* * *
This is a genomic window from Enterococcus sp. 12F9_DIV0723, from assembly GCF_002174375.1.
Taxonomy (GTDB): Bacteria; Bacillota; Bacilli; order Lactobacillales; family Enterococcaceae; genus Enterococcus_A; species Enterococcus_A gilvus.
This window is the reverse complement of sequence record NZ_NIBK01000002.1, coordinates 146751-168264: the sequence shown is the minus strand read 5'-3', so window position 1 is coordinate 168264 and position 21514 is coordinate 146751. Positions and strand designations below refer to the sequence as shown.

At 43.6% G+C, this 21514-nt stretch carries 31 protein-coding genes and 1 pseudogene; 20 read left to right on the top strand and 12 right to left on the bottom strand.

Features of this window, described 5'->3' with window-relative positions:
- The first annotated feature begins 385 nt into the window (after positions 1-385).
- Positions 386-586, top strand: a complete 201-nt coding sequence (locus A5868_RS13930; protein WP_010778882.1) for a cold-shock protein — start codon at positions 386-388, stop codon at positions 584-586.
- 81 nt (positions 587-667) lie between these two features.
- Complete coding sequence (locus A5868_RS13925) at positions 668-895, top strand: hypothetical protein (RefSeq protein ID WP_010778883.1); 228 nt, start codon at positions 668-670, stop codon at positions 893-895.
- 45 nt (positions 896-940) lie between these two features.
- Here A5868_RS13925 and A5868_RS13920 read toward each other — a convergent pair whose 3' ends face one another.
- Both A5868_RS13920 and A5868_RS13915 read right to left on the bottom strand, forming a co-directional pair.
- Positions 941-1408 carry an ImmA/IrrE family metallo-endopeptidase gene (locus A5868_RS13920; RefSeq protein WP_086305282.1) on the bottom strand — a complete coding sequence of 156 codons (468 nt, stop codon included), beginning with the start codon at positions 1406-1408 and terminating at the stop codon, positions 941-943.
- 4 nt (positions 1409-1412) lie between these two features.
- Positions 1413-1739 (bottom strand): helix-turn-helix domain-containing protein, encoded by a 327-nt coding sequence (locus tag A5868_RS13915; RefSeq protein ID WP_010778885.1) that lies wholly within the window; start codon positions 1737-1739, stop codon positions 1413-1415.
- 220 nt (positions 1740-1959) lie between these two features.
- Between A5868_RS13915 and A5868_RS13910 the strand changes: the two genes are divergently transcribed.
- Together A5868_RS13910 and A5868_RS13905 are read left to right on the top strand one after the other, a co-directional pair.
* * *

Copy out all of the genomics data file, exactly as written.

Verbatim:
This is a genomic window from Enterococcus sp. 12F9_DIV0723, from assembly GCF_002174375.1.
Taxonomy (GTDB): Bacteria; Bacillota; Bacilli; order Lactobacillales; family Enterococcaceae; genus Enterococcus_A; species Enterococcus_A gilvus.
This window is the reverse complement of sequence record NZ_NIBK01000002.1, coordinates 146751-168264: the sequence shown is the minus strand read 5'-3', so window position 1 is coordinate 168264 and position 21514 is coordinate 146751. Positions and strand designations below refer to the sequence as shown.

At 43.6% G+C, this 21514-nt stretch carries 31 protein-coding genes and 1 pseudogene; 20 read left to right on the top strand and 12 right to left on the bottom strand.

Features of this window, described 5'->3' with window-relative positions:
- The first annotated feature begins 385 nt into the window (after positions 1-385).
- Positions 386-586, top strand: a complete 201-nt coding sequence (locus A5868_RS13930; protein WP_010778882.1) for a cold-shock protein — start codon at positions 386-388, stop codon at positions 584-586.
- 81 nt (positions 587-667) lie between these two features.
- Complete coding sequence (locus A5868_RS13925) at positions 668-895, top strand: hypothetical protein (RefSeq protein ID WP_010778883.1); 228 nt, start codon at positions 668-670, stop codon at positions 893-895.
- 45 nt (positions 896-940) lie between these two features.
- Here A5868_RS13925 and A5868_RS13920 read toward each other — a convergent pair whose 3' ends face one another.
- Both A5868_RS13920 and A5868_RS13915 read right to left on the bottom strand, forming a co-directional pair.
- Positions 941-1408 carry an ImmA/IrrE family metallo-endopeptidase gene (locus A5868_RS13920; RefSeq protein WP_086305282.1) on the bottom strand — a complete coding sequence of 156 codons (468 nt, stop codon included), beginning with the start codon at positions 1406-1408 and terminating at the stop codon, positions 941-943.
- 4 nt (positions 1409-1412) lie between these two features.
- Positions 1413-1739 (bottom strand): helix-turn-helix domain-containing protein, encoded by a 327-nt coding sequence (locus tag A5868_RS13915; RefSeq protein ID WP_010778885.1) that lies wholly within the window; start codon positions 1737-1739, stop codon positions 1413-1415.
- 220 nt (positions 1740-1959) lie between these two features.
- Between A5868_RS13915 and A5868_RS13910 the strand changes: the two genes are divergently transcribed.
- Together A5868_RS13910 and A5868_RS13905 are read left to right on the top strand one after the other, a co-directional pair.